Overall, this creates a giant negative feedback loop—if the first gene is active, it should lead to the protein it makes being destroyed, which shuts the gene back down. But there’s a twist to this, thanks to the chemical that’s in the middle of the loop. If only a single cell is making the chemical, it’ll diffuse away and the loop won’t go to completion. Instead, you need neighboring cells producing it, too, for the chemical to reach levels where it leads to gene activation. Thus, the whole loop becomes sensitive to whether there are enough other engineered cells around.

When the full loop is active, however, one of the genes that gets turned on encodes a protein that forms a structure outside the bacteria. Thus, the production of the structure becomes sensitive to the number of engineered cells around.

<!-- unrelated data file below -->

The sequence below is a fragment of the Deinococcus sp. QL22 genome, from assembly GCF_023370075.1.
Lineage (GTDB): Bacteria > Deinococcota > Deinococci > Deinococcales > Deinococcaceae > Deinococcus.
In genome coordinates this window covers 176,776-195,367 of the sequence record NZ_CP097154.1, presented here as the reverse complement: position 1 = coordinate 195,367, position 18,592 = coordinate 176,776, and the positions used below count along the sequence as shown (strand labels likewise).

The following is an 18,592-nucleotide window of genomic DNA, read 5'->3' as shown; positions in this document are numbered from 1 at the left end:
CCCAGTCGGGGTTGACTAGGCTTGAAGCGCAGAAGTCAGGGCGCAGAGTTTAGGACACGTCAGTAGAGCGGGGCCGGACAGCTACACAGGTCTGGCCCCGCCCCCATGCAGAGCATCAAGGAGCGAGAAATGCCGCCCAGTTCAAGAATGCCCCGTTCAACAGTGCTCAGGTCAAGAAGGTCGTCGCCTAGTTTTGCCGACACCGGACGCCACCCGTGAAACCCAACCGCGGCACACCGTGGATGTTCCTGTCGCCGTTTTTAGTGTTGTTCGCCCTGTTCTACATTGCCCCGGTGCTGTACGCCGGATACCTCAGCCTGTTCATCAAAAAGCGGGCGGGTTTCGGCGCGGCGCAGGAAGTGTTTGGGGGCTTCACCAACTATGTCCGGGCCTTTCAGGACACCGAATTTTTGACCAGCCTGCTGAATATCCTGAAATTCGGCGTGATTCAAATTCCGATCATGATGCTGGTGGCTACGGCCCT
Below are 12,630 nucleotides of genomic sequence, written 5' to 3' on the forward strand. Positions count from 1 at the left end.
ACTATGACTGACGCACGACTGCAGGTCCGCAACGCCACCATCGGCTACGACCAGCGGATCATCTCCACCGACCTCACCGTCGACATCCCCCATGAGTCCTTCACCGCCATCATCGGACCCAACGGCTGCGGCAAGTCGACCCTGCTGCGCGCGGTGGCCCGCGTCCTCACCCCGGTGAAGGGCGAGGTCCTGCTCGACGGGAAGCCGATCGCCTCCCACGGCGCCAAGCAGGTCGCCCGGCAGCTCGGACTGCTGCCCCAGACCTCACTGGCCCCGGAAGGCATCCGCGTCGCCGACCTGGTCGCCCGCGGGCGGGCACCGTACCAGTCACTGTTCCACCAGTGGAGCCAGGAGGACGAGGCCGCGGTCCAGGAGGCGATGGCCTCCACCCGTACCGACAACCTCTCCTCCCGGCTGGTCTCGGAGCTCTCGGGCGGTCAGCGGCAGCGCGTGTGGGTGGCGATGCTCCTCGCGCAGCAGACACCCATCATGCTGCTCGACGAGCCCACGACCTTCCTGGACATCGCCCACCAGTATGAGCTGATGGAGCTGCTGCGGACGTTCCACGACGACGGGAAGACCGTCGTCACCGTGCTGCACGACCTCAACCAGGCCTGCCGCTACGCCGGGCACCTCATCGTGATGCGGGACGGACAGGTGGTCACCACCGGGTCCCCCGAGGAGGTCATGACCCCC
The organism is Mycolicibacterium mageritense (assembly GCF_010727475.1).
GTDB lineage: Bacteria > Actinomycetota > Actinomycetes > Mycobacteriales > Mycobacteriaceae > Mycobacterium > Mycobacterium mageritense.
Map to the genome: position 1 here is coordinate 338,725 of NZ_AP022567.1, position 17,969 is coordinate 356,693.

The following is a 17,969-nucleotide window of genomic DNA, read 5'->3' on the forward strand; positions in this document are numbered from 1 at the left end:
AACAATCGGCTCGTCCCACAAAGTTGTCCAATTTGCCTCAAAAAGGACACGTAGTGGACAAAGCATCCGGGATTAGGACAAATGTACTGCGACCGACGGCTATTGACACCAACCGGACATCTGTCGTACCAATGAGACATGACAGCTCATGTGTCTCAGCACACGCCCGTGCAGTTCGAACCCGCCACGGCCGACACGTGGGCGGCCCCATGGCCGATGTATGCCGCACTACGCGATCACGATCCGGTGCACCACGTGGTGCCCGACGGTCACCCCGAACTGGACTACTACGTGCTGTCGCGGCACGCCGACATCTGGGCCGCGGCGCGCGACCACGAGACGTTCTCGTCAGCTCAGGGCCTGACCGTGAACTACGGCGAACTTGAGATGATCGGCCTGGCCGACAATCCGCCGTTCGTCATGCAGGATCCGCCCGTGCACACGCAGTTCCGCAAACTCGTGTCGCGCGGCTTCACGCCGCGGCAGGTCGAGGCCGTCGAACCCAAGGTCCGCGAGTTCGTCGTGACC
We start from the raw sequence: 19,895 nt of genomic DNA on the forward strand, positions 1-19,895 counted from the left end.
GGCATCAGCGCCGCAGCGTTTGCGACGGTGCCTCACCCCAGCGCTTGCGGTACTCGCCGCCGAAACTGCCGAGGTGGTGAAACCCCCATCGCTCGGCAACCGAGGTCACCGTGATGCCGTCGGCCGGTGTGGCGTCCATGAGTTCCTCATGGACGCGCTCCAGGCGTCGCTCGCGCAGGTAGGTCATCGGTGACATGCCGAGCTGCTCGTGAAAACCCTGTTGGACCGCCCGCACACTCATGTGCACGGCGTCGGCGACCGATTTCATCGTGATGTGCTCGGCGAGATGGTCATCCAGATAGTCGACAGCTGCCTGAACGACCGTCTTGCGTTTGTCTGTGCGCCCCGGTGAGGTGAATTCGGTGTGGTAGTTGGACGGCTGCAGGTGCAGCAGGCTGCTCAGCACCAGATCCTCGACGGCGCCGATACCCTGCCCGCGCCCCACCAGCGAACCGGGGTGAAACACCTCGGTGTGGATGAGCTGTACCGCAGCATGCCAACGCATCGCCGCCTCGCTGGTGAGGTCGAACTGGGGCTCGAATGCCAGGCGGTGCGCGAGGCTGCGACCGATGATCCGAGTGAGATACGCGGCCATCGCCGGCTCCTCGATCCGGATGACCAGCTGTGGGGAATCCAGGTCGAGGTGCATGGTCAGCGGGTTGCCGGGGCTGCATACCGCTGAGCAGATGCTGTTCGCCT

The blue gene at top makes a blue protein that activates its own gene as well as the green and purple ones. The green one manufactures a chemical. When the chemical is present in sufficient quantities, it'll stick to the purple protein, which actives the red and turquoise genes. The turquoise gene makes a protein that forms an external structure. The red gene makes a protein that destroys the blue one, shutting everything back down.

Engineered cells meet engineering

All that may seem complicated, but the researchers were just getting started. To get the bacteria to make a structure in the desired pattern, they used an inkjet printer to make a pattern of bacteria on a membrane. That membrane was then placed on a source of nutrients, allowing the bacteria to grow into colonies. The size and shape of the colonies could be controlled by using membranes with different pore sizes, which let different amounts of nutrients through. (All of the colonies grew into rounded, button-like shapes, but the precise height and width depended on the membrane.)